Sexuality Explained: A Guide for Parents and Children
By Louise Kirk with Jessie Gillick
£12.99 paperback from Gracewing (free delivery for UK orders)
$19.95 from Freedom Publishing Australia
200 pages A4
Sexuality Explained uses stories to engage children’s attention, and that of their parents too. The conversational style gives a warm and friendly feel to the biology which is explained in growing detail as the book develops. This, and the repetition between the chapters, makes facts easy to remember.
The book is aimed first at parents. It is recommended that they read it as a whole, to forearm them for their children’s questions, and to help them decide when they may wish to address which topic. Chapters are in the main written separately for girls and for boys, though joint chapters cover sexually transmitted infections (STIs) and the principles behind contraception and natural family planning (see Contents List).
Child-friendly diagrams are used to illustrate the biology of the female and male reproductive systems. These respect children’s modesty.
The chapter is completed by a page of Points to Remember, which consolidates the lesson and gives parents a framework if they wish to teach in their own words.
At the end of the book, the biological diagrams are printed on their own, one to a page, to be cut out and arranged in any order. This gives parents the wherewithal to illustrate private lessons without reference to the given text. Children can also be asked to assemble the diagrams, and so comment on what they have learnt. The complete set can be downloaded and printed out.
With every freedom. It is not intended to be a ‘how-to-do-it’ course but is designed to accompany parents and guardians throughout the years when their children are growing into maturity. Parents are encouraged first to read the whole, and to be ready to answer their children’s questions. When they decide to teach in a more formal way, they can:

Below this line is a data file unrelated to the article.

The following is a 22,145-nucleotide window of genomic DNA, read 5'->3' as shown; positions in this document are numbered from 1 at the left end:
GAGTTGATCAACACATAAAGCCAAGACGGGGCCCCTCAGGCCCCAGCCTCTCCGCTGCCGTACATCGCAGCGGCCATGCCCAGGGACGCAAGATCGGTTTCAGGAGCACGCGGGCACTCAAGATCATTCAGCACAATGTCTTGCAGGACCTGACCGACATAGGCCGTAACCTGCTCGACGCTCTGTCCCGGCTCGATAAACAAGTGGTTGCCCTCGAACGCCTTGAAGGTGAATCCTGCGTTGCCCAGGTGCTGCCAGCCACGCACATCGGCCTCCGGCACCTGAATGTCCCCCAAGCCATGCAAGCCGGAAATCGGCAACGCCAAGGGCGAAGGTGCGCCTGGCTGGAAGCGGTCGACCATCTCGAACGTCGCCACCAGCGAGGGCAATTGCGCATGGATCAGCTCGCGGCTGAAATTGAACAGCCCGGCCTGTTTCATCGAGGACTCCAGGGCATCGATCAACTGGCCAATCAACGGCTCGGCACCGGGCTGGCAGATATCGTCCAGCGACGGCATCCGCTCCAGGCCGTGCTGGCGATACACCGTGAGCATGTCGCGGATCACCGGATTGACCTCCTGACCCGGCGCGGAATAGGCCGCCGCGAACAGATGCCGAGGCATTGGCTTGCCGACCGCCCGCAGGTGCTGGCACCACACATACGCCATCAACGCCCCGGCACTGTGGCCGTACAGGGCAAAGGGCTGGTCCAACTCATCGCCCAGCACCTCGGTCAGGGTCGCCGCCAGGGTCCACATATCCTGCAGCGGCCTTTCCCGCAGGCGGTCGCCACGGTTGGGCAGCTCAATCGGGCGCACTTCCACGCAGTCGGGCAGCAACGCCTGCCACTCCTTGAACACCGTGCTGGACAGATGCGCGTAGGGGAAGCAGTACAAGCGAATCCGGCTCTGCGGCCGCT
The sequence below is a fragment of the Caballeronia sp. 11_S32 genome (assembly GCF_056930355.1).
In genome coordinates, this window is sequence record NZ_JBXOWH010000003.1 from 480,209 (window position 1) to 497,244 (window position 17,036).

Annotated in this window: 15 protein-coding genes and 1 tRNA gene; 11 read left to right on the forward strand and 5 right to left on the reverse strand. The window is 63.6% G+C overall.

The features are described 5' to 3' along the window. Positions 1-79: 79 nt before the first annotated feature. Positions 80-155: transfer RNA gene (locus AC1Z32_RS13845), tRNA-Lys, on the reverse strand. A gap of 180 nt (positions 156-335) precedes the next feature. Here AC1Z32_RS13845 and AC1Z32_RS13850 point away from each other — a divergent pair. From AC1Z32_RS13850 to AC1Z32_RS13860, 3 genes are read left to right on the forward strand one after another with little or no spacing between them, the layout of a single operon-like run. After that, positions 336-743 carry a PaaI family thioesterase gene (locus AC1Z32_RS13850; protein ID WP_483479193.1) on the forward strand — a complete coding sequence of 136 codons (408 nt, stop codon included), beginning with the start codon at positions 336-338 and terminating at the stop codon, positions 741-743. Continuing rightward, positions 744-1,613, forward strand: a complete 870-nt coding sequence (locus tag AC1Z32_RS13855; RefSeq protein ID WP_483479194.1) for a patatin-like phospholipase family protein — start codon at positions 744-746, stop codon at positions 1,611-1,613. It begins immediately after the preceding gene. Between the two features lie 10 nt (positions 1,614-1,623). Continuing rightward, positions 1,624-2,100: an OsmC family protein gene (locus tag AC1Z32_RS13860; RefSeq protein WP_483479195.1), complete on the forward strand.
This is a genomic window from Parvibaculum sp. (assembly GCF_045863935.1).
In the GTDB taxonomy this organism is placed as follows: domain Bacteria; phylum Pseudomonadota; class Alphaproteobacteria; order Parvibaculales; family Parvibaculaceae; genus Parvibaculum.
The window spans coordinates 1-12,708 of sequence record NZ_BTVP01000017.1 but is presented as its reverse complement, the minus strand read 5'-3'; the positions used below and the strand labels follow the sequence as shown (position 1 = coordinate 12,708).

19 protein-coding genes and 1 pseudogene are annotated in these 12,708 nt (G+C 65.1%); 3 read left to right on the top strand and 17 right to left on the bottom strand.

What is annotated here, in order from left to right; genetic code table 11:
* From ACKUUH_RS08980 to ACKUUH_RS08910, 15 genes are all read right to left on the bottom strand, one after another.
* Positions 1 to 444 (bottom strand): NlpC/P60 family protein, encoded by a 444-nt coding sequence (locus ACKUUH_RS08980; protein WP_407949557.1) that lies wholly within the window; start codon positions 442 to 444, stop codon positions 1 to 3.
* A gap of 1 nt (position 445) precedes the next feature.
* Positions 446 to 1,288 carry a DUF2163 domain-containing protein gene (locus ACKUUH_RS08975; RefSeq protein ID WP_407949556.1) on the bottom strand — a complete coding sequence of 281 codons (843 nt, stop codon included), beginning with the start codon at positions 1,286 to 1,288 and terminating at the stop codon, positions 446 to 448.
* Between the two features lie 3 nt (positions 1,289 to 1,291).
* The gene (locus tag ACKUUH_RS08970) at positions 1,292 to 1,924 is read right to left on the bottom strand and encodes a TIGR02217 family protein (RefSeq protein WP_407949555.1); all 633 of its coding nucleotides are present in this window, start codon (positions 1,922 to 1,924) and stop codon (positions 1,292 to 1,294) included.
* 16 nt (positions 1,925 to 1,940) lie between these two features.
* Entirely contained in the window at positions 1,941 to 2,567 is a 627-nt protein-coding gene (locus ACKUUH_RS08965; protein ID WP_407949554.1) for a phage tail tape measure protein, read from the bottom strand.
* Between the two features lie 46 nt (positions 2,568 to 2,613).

A variety of approaches work well even within one family.
Parents can read it at any time, the sooner the better. Children would ideally begin pre-puberty and be taken through into their mid-teens. Age ranges are set against each chapter (see Contents) but these are given as guidance only, since children vary enormously in their maturity. Young people in their twenties are also intrigued by the Guide, catching up on truths which school sex education omitted.
Even well established sex education programmes and science textbooks can be surprisingly out-of-date. Mucus and the sexual chemistry of the brain are rarely taught, and the known failure rates and side effects of popular contraceptives, such as the Pill and the condom, are often inaccurate, especially as they apply to young people.
Every effort has been made to ensure that Sexuality Explained is factually correct. The diagrams are derived, with permission, from ones by Dr Thomas Hilgers, founder of NaProTECHNOLOGY, and each chapter has been read by at least one doctor with specialist knowledge. The Guide has also been extensively piloted among parents, many of whom have contributed their ideas.
Sex education is not like education in any other subject, since it touches us at the deepest level, describing how we began and who we are. It bears upon our self-worth as a loveable person capable of giving ourselves in love. Who teaches, and how, becomes part of what is taught. No film can convey warmth and security, or answer questions.